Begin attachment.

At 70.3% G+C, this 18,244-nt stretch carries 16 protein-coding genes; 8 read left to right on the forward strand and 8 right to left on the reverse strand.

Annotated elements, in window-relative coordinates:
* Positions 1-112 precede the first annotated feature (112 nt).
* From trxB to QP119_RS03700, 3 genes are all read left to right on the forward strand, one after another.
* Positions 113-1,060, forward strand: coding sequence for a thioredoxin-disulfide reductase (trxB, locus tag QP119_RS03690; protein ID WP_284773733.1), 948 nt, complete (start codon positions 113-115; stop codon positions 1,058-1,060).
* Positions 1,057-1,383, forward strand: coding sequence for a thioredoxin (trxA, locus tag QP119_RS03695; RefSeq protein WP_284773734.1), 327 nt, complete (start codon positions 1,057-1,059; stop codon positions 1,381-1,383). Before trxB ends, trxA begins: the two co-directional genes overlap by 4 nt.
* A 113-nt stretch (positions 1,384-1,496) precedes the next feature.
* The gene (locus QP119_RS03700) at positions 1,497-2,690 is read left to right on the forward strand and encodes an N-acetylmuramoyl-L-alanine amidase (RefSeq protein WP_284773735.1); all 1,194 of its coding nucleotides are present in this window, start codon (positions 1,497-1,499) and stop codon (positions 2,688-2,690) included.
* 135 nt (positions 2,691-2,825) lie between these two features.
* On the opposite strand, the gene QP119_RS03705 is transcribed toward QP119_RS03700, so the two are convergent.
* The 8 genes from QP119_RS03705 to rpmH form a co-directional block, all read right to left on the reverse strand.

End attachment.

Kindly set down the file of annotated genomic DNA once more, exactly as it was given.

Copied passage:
At 70.3% G+C, this 18,244-nt stretch carries 16 protein-coding genes; 8 read left to right on the forward strand and 8 right to left on the reverse strand.

Annotated elements, in window-relative coordinates:
* Positions 1-112 precede the first annotated feature (112 nt).
* From trxB to QP119_RS03700, 3 genes are all read left to right on the forward strand, one after another.
* Positions 113-1,060, forward strand: coding sequence for a thioredoxin-disulfide reductase (trxB, locus tag QP119_RS03690; protein ID WP_284773733.1), 948 nt, complete (start codon positions 113-115; stop codon positions 1,058-1,060).
* Positions 1,057-1,383, forward strand: coding sequence for a thioredoxin (trxA, locus tag QP119_RS03695; RefSeq protein WP_284773734.1), 327 nt, complete (start codon positions 1,057-1,059; stop codon positions 1,381-1,383). Before trxB ends, trxA begins: the two co-directional genes overlap by 4 nt.
* A 113-nt stretch (positions 1,384-1,496) precedes the next feature.
* The gene (locus QP119_RS03700) at positions 1,497-2,690 is read left to right on the forward strand and encodes an N-acetylmuramoyl-L-alanine amidase (RefSeq protein WP_284773735.1); all 1,194 of its coding nucleotides are present in this window, start codon (positions 1,497-1,499) and stop codon (positions 2,688-2,690) included.
* 135 nt (positions 2,691-2,825) lie between these two features.
* On the opposite strand, the gene QP119_RS03705 is transcribed toward QP119_RS03700, so the two are convergent.
* The 8 genes from QP119_RS03705 to rpmH form a co-directional block, all read right to left on the reverse strand.